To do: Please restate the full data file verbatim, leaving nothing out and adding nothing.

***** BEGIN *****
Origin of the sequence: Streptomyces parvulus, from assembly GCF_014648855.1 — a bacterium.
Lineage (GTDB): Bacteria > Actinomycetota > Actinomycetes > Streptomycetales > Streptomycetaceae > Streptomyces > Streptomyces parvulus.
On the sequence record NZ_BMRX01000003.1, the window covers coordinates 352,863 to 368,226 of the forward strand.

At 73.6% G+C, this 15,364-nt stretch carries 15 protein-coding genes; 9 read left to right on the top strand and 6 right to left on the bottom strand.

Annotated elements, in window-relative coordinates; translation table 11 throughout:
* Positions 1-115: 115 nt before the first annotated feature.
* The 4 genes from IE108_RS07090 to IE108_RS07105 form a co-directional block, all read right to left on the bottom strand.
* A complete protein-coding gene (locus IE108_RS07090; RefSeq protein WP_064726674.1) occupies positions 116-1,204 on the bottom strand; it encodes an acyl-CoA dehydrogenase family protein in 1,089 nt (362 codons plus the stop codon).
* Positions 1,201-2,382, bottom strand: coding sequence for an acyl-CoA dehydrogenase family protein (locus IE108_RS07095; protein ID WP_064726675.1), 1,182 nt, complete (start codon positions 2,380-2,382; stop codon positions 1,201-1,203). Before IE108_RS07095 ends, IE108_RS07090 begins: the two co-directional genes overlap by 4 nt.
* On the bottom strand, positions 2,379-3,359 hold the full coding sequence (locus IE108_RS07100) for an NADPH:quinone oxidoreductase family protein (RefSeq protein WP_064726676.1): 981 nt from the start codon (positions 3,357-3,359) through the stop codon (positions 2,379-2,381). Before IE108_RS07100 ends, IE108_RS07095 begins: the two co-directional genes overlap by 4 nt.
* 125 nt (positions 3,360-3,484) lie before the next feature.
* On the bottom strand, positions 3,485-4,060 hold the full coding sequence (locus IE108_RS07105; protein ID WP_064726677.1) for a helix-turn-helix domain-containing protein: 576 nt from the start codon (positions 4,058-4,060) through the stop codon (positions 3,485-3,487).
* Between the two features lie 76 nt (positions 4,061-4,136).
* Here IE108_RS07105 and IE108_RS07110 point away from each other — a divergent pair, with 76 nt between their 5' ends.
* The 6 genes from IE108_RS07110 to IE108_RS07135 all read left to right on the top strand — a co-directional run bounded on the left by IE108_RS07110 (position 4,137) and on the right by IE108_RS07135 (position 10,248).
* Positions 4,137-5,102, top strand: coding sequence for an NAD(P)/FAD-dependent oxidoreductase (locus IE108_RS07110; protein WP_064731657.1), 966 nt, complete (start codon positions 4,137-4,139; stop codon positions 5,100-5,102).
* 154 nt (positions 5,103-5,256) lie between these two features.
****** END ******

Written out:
Origin of the sequence: Streptomyces parvulus, from assembly GCF_014648855.1 — a bacterium.
Lineage (GTDB): Bacteria > Actinomycetota > Actinomycetes > Streptomycetales > Streptomycetaceae > Streptomyces > Streptomyces parvulus.
On the sequence record NZ_BMRX01000003.1, the window covers coordinates 352,863 to 368,226 of the forward strand.

At 73.6% G+C, this 15,364-nt stretch carries 15 protein-coding genes; 9 read left to right on the top strand and 6 right to left on the bottom strand.

Annotated elements, in window-relative coordinates; translation table 11 throughout:
* Positions 1-115: 115 nt before the first annotated feature.
* The 4 genes from IE108_RS07090 to IE108_RS07105 form a co-directional block, all read right to left on the bottom strand.
* A complete protein-coding gene (locus IE108_RS07090; RefSeq protein WP_064726674.1) occupies positions 116-1,204 on the bottom strand; it encodes an acyl-CoA dehydrogenase family protein in 1,089 nt (362 codons plus the stop codon).
* Positions 1,201-2,382, bottom strand: coding sequence for an acyl-CoA dehydrogenase family protein (locus IE108_RS07095; protein ID WP_064726675.1), 1,182 nt, complete (start codon positions 2,380-2,382; stop codon positions 1,201-1,203). Before IE108_RS07095 ends, IE108_RS07090 begins: the two co-directional genes overlap by 4 nt.
* On the bottom strand, positions 2,379-3,359 hold the full coding sequence (locus IE108_RS07100) for an NADPH:quinone oxidoreductase family protein (RefSeq protein WP_064726676.1): 981 nt from the start codon (positions 3,357-3,359) through the stop codon (positions 2,379-2,381). Before IE108_RS07100 ends, IE108_RS07095 begins: the two co-directional genes overlap by 4 nt.
* 125 nt (positions 3,360-3,484) lie before the next feature.
* On the bottom strand, positions 3,485-4,060 hold the full coding sequence (locus IE108_RS07105; protein ID WP_064726677.1) for a helix-turn-helix domain-containing protein: 576 nt from the start codon (positions 4,058-4,060) through the stop codon (positions 3,485-3,487).
* Between the two features lie 76 nt (positions 4,061-4,136).
* Here IE108_RS07105 and IE108_RS07110 point away from each other — a divergent pair, with 76 nt between their 5' ends.
* The 6 genes from IE108_RS07110 to IE108_RS07135 all read left to right on the top strand — a co-directional run bounded on the left by IE108_RS07110 (position 4,137) and on the right by IE108_RS07135 (position 10,248).
* Positions 4,137-5,102, top strand: coding sequence for an NAD(P)/FAD-dependent oxidoreductase (locus IE108_RS07110; protein WP_064731657.1), 966 nt, complete (start codon positions 4,137-4,139; stop codon positions 5,100-5,102).
* 154 nt (positions 5,103-5,256) lie between these two features.